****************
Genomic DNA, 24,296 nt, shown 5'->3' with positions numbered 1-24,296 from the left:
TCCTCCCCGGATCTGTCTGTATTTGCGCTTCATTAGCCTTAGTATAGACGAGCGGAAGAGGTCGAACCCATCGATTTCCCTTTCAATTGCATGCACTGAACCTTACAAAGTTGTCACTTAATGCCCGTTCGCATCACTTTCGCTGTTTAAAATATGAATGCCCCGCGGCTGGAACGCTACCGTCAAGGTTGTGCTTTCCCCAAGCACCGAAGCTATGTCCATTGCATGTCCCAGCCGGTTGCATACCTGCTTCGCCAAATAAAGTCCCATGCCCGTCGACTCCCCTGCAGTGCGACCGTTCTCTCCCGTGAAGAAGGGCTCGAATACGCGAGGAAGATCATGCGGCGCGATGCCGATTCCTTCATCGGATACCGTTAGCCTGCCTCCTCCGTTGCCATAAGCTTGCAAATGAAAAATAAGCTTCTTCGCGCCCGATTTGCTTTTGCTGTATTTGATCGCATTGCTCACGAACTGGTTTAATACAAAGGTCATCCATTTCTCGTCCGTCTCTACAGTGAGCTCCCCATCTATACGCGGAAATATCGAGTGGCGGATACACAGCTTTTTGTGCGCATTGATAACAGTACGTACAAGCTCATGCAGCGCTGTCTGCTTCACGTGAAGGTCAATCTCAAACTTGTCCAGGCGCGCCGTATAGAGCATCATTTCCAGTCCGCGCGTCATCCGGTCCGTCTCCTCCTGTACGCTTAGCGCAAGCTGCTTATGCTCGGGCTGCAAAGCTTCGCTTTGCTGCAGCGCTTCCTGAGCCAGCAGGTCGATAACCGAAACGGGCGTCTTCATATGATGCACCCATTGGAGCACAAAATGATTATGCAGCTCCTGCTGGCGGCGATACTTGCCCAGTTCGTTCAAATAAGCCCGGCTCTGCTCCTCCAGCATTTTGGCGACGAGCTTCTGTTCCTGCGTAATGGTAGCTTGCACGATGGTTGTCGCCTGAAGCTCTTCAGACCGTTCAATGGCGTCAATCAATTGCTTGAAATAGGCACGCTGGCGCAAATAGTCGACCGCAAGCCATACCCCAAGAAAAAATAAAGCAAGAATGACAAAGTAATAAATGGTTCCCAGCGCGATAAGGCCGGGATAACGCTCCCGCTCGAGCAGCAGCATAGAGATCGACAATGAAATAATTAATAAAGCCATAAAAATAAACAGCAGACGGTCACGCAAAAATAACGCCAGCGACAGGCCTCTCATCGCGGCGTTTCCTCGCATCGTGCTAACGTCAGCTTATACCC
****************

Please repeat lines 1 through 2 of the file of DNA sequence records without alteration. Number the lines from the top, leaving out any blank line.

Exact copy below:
Genomic DNA, 24,296 nt, shown 5'->3' with positions numbered 1-24,296 from the left:
TCCTCCCCGGATCTGTCTGTATTTGCGCTTCATTAGCCTTAGTATAGACGAGCGGAAGAGGTCGAACCCATCGATTTCCCTTTCAATTGCATGCACTGAACCTTACAAAGTTGTCACTTAATGCCCGTTCGCATCACTTTCGCTGTTTAAAATATGAATGCCCCGCGGCTGGAACGCTACCGTCAAGGTTGTGCTTTCCCCAAGCACCGAAGCTATGTCCATTGCATGTCCCAGCCGGTTGCATACCTGCTTCGCCAAATAAAGTCCCATGCCCGTCGACTCCCCTGCAGTGCGACCGTTCTCTCCCGTGAAGAAGGGCTCGAATACGCGAGGAAGATCATGCGGCGCGATGCCGATTCCTTCATCGGATACCGTTAGCCTGCCTCCTCCGTTGCCATAAGCTTGCAAATGAAAAATAAGCTTCTTCGCGCCCGATTTGCTTTTGCTGTATTTGATCGCATTGCTCACGAACTGGTTTAATACAAAGGTCATCCATTTCTCGTCCGTCTCTACAGTGAGCTCCCCATCTATACGCGGAAATATCGAGTGGCGGATACACAGCTTTTTGTGCGCATTGATAACAGTACGTACAAGCTCATGCAGCGCTGTCTGCTTCACGTGAAGGTCAATCTCAAACTTGTCCAGGCGCGCCGTATAGAGCATCATTTCCAGTCCGCGCGTCATCCGGTCCGTCTCCTCCTGTACGCTTAGCGCAAGCTGCTTATGCTCGGGCTGCAAAGCTTCGCTTTGCTGCAGCGCTTCCTGAGCCAGCAGGTCGATAACCGAAACGGGCGTCTTCATATGATGCACCCATTGGAGCACAAAATGATTATGCAGCTCCTGCTGGCGGCGATACTTGCCCAGTTCGTTCAAATAAGCCCGGCTCTGCTCCTCCAGCATTTTGGCGACGAGCTTCTGTTCCTGCGTAATGGTAGCTTGCACGATGGTTGTCGCCTGAAGCTCTTCAGACCGTTCAATGGCGTCAATCAATTGCTTGAAATAGGCACGCTGGCGCAAATAGTCGACCGCAAGCCATACCCCAAGAAAAAATAAAGCAAGAATGACAAAGTAATAAATGGTTCCCAGCGCGATAAGGCCGGGATAACGCTCCCGCTCGAGCAGCAGCATAGAGATCGACAATGAAATAATTAATAAAGCCATAAAAATAAACAGCAGACGGTCACGCAAAAATAACGCCAGCGACAGGCCTCTCATCGCGGCGTTTCCTCGCATCGTGCTAACGTCAGCTTATACCC